Stephen Kessler


MINE

 

The grief must be got at

no matter how deep you must dig

or who gets hurt any worse than they already were,

unearthed bodies, skeletons too sexy to forget,

mines no matter who laid them, all of a piece

to shake loose primal dirt, so dark

even viral media won’t touch it.  

This is where false memories get mixed in,

fact-checkers be damned, there’s more than evidence,

the eyewitnesses almost saw what happened

if they hadn’t been looking the wrong way.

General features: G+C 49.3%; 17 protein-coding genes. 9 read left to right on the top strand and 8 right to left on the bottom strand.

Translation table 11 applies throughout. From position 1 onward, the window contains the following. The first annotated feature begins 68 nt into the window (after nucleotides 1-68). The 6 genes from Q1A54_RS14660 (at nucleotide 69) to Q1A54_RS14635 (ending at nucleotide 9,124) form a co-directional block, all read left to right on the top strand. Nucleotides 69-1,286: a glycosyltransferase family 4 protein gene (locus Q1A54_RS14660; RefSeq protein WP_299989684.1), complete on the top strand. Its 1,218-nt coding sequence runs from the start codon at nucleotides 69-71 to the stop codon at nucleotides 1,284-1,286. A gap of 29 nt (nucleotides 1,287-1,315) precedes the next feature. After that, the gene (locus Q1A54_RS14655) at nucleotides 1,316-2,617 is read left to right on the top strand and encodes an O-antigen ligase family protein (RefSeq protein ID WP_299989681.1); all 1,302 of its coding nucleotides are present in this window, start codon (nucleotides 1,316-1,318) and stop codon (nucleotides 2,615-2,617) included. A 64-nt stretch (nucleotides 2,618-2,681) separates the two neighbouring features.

And so the excavators are summoned,

the sappers and the gravediggers,

the dusters of hard remains,

the men with headlights on their helmets,

even the painters scraping away and repainting

in layers over the primed images.  

How far down must you drill

until hitting the first pain, or the vein

whose ore will enrich you when you own

what you don’t know and you keep digging.


 

Stephen Kessler is a poet, prose writer, translator, and editor.  He is the author of ten books and chapbooks of original poetry, sixteen books of literary translation, and three collections of essays.   His most recent books are Where Was I? (prose poems/memoirs), Need I Say More? (essays) and Forbidden Pleasures (new selected poems of Luis Cernuda, translation).  He lives in Santa Cruz, California.

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